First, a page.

>>28488297 >GPS-INS has about 15m CEP, lasers 1m, IIR/EO 1m. >The dumb bus moving it near the target before guidance takes over doesn't matter. That's of course assuming the target is where you think it is. Seeing as how we're going with targets that aren't spotted by other assets, GPS-INS and lasers are out of the question, leaving only the camera based guidance package. Which, to my knowledge, is not on any SSM.
And hell yes it matters. There's a difference between getting shot down en route to your target and not. Of being detected before you reach a certain distance or not.
UAVs are not going to be great if you're not fielding any aircraft. If you're giving the enemy total authority to do what they please until you've dealt with their IADs, they can target and kill drones with impunity.
>>28484153 I've flown a few times, but I'm not licensed. I ran out of disposable income to keep taking lessons haha. I've flown a decent amount of single-engine fixed-wing, 152, 172 and Katana (kek), and rotary once in an R22.
>>28488592 >Air power can't defeat sea power Air threats are the greatest threats against naval based forces. >Sea power can't defeat ground power Sea power can certainly aid with land conflicts. Hell, the trend for the last 30 years has been in improving missile, gun and radar/communications equipment to assist land operations. Not to mention that carriers were used extensively in every war the US has fought in the last 30 years as force projection against ground units >Ground power can't defeat air power Admittedly other aircraft and ships(especially those carrying aircraft) are probably greater threats to opposing aircraft than ground based installations because of the density of detection equipment and weapons. However, I think it's safe to say that 'ground power' has repeatedly been a key threat to aircraft since vietnam because military aircraft operate over ground most of the time and ground based installations, vehicles and MANPADs have become pretty fucking good.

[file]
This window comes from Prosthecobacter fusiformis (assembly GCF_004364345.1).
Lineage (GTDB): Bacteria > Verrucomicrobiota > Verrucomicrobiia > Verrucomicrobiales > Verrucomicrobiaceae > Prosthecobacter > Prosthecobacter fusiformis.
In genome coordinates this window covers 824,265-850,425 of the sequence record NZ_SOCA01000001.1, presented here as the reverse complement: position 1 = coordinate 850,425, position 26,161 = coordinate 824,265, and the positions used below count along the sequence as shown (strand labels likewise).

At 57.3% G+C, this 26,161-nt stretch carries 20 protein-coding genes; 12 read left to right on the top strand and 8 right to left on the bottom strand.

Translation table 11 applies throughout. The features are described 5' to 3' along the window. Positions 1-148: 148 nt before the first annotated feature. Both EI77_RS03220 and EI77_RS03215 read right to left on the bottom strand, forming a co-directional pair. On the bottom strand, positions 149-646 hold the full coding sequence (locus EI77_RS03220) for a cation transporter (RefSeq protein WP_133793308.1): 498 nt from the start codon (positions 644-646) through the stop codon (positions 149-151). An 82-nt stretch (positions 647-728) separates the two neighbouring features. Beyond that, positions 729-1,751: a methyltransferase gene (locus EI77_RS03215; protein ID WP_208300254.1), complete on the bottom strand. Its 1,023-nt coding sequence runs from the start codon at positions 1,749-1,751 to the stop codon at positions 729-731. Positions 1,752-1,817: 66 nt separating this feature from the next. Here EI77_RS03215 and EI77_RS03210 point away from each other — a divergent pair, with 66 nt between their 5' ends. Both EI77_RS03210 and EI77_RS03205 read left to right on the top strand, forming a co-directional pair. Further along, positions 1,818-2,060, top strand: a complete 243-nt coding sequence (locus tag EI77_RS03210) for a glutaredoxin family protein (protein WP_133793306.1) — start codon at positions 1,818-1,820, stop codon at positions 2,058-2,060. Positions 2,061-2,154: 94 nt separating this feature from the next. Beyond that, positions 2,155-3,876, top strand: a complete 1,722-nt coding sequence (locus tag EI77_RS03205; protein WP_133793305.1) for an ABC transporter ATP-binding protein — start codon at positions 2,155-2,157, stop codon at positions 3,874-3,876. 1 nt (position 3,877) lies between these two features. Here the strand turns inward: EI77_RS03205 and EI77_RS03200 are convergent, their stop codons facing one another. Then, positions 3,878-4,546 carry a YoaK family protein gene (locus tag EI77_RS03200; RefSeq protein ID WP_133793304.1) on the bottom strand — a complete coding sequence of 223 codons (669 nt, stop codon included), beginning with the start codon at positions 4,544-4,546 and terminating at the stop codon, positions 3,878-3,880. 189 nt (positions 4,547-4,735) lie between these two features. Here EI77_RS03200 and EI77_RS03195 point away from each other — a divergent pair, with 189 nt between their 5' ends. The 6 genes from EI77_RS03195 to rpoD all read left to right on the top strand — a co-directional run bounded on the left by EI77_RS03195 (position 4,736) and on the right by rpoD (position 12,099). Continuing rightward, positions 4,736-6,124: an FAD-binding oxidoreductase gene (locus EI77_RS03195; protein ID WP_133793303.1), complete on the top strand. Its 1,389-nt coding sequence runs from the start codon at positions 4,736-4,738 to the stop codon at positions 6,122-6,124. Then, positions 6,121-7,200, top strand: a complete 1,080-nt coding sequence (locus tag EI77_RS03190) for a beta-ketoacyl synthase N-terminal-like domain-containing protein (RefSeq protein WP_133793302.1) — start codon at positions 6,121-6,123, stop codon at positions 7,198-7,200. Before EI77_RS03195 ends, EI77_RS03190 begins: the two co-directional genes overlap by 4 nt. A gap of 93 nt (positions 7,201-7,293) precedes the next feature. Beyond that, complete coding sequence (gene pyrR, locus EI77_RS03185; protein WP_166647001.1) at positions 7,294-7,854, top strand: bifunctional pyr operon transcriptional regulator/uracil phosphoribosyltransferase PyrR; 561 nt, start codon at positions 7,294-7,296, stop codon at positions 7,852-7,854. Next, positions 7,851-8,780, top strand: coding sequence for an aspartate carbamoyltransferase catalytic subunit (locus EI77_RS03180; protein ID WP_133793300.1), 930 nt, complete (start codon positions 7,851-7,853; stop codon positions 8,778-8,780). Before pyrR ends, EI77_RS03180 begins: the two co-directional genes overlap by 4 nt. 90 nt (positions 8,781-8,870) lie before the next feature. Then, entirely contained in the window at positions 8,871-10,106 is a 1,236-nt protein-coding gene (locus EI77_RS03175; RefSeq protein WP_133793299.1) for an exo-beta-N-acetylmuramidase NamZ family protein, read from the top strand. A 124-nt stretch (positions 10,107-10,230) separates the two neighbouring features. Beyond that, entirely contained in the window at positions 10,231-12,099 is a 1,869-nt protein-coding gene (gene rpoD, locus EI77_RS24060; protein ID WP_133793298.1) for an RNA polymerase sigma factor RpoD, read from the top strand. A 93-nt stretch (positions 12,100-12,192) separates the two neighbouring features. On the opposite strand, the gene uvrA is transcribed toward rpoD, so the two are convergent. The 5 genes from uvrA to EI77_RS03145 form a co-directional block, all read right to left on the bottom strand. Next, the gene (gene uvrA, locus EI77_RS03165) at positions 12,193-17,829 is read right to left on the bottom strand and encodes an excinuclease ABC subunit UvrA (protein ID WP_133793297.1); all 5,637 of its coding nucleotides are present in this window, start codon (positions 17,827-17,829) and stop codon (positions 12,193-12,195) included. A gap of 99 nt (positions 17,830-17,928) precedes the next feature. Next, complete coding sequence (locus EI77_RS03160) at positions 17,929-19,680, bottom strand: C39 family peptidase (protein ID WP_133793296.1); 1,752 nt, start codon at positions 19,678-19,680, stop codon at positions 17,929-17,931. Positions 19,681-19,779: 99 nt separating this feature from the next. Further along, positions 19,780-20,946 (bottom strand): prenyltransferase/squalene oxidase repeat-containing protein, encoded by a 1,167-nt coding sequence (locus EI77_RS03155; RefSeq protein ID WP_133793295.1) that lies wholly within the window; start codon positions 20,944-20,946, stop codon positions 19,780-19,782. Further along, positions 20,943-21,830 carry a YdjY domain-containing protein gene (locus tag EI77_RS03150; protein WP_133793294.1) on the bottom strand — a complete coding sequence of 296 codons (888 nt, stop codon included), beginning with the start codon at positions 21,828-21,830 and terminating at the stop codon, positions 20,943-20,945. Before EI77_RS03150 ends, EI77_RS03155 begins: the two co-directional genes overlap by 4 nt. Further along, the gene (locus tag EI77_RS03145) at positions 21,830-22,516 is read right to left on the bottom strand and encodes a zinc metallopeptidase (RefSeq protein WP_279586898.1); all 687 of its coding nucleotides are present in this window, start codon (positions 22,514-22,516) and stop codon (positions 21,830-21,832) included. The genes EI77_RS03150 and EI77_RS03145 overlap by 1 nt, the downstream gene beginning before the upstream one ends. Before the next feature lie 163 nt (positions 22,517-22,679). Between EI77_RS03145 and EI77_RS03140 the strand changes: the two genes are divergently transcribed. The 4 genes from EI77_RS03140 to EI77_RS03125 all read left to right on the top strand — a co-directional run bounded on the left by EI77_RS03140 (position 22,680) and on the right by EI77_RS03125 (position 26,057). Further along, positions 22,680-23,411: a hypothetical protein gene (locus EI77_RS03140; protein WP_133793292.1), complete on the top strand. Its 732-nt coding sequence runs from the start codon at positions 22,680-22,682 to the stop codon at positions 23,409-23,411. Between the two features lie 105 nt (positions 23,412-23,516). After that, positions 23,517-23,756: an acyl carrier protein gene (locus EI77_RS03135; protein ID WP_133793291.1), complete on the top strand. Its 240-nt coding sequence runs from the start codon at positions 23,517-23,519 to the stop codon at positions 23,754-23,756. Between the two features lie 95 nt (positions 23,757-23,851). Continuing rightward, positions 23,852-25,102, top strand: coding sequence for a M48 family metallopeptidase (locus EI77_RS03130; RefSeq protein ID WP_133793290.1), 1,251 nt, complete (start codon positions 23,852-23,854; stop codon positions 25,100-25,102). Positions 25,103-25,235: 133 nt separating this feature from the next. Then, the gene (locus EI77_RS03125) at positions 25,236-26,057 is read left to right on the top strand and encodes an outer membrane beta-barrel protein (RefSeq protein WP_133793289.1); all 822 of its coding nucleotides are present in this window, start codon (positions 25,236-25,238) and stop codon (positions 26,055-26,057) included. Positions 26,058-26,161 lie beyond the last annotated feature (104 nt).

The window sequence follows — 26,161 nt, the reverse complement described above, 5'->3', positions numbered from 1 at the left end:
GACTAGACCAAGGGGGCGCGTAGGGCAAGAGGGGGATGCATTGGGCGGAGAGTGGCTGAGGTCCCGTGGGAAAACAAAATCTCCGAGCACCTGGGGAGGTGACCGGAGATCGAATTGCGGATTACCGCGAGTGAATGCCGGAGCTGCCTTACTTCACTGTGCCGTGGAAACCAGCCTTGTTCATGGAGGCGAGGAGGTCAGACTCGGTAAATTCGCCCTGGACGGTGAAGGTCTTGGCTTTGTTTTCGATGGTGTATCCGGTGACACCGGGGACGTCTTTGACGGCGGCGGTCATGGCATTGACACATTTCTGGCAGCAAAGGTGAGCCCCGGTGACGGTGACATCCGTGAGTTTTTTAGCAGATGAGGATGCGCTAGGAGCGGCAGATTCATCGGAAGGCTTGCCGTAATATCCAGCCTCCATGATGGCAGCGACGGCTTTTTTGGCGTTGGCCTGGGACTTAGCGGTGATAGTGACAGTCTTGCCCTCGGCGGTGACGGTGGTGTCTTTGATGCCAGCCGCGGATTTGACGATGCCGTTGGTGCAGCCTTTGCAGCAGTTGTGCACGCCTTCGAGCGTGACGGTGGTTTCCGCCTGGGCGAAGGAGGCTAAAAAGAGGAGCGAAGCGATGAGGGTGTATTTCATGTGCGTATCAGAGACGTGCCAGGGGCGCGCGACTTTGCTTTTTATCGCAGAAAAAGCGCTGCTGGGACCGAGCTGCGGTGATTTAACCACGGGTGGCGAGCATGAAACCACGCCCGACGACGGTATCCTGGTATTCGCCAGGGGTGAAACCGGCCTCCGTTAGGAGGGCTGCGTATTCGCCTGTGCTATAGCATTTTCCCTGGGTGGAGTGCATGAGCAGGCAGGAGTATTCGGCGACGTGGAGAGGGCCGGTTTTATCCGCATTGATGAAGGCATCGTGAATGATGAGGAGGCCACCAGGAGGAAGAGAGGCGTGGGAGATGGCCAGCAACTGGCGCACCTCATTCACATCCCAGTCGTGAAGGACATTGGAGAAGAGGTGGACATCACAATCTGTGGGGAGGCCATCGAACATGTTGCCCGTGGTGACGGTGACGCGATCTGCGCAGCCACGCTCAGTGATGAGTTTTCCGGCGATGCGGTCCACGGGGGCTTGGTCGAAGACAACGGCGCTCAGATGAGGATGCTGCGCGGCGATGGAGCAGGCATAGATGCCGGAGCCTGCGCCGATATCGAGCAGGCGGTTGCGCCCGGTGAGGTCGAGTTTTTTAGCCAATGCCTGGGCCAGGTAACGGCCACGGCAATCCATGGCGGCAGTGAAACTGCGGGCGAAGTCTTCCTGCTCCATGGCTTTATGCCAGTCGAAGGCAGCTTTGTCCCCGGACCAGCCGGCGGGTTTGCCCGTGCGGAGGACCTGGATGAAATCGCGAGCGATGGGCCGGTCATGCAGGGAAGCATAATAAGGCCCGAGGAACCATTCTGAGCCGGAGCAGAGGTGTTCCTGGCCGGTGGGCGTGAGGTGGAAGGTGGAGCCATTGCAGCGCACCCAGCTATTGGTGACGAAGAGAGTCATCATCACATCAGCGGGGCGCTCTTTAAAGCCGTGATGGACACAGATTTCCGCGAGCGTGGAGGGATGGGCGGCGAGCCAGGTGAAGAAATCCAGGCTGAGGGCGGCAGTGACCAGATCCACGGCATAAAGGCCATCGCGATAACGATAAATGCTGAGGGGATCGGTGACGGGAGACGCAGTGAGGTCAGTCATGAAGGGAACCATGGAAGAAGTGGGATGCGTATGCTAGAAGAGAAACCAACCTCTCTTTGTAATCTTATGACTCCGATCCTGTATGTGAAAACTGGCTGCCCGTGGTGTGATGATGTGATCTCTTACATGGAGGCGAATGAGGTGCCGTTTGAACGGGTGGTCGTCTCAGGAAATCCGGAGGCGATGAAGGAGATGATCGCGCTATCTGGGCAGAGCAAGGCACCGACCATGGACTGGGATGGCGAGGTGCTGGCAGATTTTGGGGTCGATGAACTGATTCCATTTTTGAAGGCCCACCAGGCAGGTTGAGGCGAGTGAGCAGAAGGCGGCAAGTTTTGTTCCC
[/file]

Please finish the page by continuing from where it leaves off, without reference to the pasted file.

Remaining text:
>>28486861 Oh snap, good call, I must have remembered the "in the las X-years..." part wrong (would make sense, since going 30 years back would go into the cold war era, which would weirdly overlap his two statistics statements). I wonder if it was just 20 years or more specific number, at best I'm probably in the vicinity the source material when the thread has already died (if I haven't lost it already).